In line with Harvey and Stock and Watson’s pioneering work on the United States, Estrella and Hardouvelis as well as Estrella and Mishkin examined the predictive quality of the spread. Estrella and Hardouvelis (1991) popularized the Treasury spread as a predictor of future output growth and recessions as they found that it has a higher predictive power than the Leading indicator index and surpasses survey forecasts. They show that, although monetary policy actions are certainly a contributing factor, they cannot account for all of the predictive content of the term spread.
According to Estrella and Mishkin, monetary policy influences both economic growth and the slope of the yield curve, as an increase in short-term interest rates simultaneously leads to a flattening of the yield curve and a slowdown in economic activity. The link between spread and GDP is linked to the direct effects of monetary policy on GDP developments, subject to a certain amount of time needed for the spread to constitute a leading indicator, independently of expectations. To consider the direct effects of monetary policy is to consider, for example, that a restrictive monetary policy has two successive effects: firstly, it leads to an increase in long-term interest rates, but more moderate than that of short-term rates, and secondly, the structure of rates is reversed. Then, as high interest rates reduce spending in credit-sensitive sectors, it leads to a decline in activity. Therefore, given the lags in the reaction of activity to a change in monetary policy stance, a monetary tightening (easing) translates into a tendency to reverse (increase) the slope of the yield curve, and then into a slowing (accelerating) economic activity. The direct effects of monetary policy are therefore an acceptable but still insufficient explanation.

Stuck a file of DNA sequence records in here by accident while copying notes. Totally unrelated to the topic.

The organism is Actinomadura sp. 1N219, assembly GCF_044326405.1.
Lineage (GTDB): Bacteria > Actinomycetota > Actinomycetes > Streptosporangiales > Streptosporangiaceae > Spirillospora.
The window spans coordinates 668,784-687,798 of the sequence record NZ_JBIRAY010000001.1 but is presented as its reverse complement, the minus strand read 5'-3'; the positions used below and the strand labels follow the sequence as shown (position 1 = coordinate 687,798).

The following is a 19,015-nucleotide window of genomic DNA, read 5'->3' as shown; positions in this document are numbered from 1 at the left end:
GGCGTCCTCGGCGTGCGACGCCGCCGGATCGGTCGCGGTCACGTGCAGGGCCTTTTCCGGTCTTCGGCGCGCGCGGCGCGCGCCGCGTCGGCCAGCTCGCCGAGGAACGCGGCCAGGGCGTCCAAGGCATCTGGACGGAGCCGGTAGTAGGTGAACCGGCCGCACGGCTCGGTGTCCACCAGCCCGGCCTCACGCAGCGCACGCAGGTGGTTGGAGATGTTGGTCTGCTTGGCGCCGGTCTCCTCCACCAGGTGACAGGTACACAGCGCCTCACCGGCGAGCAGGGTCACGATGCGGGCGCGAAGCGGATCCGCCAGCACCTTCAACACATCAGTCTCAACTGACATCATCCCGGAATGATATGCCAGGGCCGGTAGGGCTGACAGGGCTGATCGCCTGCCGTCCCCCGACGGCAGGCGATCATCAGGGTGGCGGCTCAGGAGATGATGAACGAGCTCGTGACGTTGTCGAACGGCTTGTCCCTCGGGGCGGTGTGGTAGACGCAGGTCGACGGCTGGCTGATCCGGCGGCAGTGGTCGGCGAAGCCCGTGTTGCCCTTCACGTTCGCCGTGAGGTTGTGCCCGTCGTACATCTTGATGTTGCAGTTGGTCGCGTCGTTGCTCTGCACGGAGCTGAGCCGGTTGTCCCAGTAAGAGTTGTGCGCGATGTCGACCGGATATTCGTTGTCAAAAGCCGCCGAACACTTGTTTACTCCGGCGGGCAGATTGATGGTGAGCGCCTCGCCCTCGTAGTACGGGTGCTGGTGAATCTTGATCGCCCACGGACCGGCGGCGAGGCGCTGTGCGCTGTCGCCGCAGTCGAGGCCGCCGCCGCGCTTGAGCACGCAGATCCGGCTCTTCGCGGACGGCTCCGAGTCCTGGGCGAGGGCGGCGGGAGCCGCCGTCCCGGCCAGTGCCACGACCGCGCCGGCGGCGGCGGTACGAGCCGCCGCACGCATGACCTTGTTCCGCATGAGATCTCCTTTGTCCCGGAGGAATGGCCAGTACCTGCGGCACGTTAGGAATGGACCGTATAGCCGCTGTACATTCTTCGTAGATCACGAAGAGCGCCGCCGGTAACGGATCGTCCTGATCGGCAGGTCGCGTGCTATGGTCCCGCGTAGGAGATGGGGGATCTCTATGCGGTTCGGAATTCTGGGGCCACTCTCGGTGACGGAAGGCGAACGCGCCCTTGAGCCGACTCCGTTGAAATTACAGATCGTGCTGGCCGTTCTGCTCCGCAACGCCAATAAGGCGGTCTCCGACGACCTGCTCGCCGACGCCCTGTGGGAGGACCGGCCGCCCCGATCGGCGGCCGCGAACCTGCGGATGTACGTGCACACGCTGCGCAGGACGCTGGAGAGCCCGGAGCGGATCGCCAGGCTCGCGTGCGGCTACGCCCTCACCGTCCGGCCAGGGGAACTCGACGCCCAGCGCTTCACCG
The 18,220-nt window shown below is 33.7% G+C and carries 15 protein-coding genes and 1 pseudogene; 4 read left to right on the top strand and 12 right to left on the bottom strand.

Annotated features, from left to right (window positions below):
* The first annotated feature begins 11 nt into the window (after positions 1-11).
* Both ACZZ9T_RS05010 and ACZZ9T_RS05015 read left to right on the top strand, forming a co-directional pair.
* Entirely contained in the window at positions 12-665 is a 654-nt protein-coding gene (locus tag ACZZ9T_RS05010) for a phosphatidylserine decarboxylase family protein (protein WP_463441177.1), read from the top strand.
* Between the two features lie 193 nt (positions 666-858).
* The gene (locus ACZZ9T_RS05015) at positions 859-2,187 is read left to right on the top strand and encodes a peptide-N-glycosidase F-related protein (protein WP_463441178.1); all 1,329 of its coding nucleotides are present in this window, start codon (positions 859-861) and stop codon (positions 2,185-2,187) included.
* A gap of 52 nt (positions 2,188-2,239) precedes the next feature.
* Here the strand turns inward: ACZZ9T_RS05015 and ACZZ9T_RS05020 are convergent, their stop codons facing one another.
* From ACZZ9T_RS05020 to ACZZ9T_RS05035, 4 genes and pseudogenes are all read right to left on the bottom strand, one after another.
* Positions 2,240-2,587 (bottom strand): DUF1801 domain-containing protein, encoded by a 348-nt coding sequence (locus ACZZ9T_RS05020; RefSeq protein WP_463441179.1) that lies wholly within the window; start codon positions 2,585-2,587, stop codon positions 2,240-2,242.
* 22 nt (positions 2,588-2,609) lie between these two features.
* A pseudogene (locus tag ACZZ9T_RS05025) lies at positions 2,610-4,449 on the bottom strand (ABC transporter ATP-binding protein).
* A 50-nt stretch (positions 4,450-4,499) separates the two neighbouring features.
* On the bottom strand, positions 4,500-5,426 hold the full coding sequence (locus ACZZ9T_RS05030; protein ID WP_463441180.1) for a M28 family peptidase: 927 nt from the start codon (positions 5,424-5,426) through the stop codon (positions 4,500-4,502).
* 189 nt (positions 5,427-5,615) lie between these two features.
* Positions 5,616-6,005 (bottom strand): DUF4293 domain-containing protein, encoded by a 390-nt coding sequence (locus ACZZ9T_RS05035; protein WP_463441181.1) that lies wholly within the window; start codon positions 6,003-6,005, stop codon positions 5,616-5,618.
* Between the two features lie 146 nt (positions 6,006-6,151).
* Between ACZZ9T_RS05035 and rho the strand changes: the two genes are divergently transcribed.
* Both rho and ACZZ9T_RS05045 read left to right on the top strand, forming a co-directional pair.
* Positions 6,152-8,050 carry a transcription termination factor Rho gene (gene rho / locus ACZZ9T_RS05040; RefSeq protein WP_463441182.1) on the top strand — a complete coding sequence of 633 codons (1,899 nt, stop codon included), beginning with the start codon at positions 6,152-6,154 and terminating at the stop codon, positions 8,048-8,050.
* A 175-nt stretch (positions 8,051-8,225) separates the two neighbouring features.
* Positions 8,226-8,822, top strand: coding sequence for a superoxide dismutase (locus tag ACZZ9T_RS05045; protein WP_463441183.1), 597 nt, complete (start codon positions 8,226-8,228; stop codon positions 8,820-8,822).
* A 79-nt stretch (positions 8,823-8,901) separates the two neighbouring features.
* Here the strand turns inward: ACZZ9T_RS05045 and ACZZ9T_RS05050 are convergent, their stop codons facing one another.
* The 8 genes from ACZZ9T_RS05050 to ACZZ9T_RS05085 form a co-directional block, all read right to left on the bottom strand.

The credit spread represents the degree to which monetary policy is tightened or loos- ened. Thus, when short-term rates rise, long-term rates rise but less than short-term rates and the spread decreases. (Estrella and Mishkin note that the greater the credibility of monetary policy, the smaller the change in long-term interest rates caused by a change in short-term interest rates.) This explanation suggests that a shallow yield curve (in response to restrictive monetary policy) indicates a declining economic activity and inflation.
Thus, the monetary policy variable (intervention rate or real rate) is often introduced in empirical tests. It serves principally to check whether the interest rate spread contains information other than monetary policy information. The effects of monetary policy should also be linked to the credit channel. Indeed, an increase in short-term rates translates into a smaller increase in long-term rates. The banks’ intermediation margin is decreasing. To maintain their profitability, banks eliminate the riskiest borrowers from their portfolios, which reduces investment and therefore activity. Mishkin and Estrella used a regression model in 1996 to assess changes in the spread following changes in monetary policy in the case of the United States over the period 1973-1995. The results show that monetary policy is one of the important determinants of the term structure of interest rates[Estrella and Mishkin, 1995].
On the other hand, the slope of the yield curve is also determined by financial market expectations about future short-term interest rates. Thus, the yield curve tends to flatten when financial markets anticipate a recession, with short-term interest rates generally at their lowest during periods of recession. This is none other than the pure theory of expectations which defines the long-term rate as a weighted average of the current and expected short-term rates. The link with activity is direct: if, for example, current monetary policy is deemed too restrictive by agents, they anticipate a slowdown in activity and therefore a fall in short-term rates once the economy has actually slowed.
An expectation of weak growth then corresponds to an inverted structure such that long-term rates, which already include future short-term rate cuts, are lower than their current level. The credit spread therefore represents the degree to which monetary policy is restricted or relaxed. Thus, when short-term rates increase, long-term rates increase to a lesser extent and the spread decreases. A recession is therefore anticipated with a high probability when the yield curve is called ”inverted”, i.e. when long-term rates are lower than short-term rates.
Maximum Likelihood estimation
The Maximum Likelihood estimation chooses as estimator of the parameter vector θ a value of θ that maximizes the likelihood of observing the actual sample. In the discrete case this likelihood is the probability obtained from the probability mass function; in the continuous case this is the density. As we proceed with Logit models, we consider the discrete case in what follows. If one value of θ implies that the probability of the observed data occurring is 0.0012, whereas a second value of θ gives a higher probability of 0.0014, then the second value of θ is a better estimator.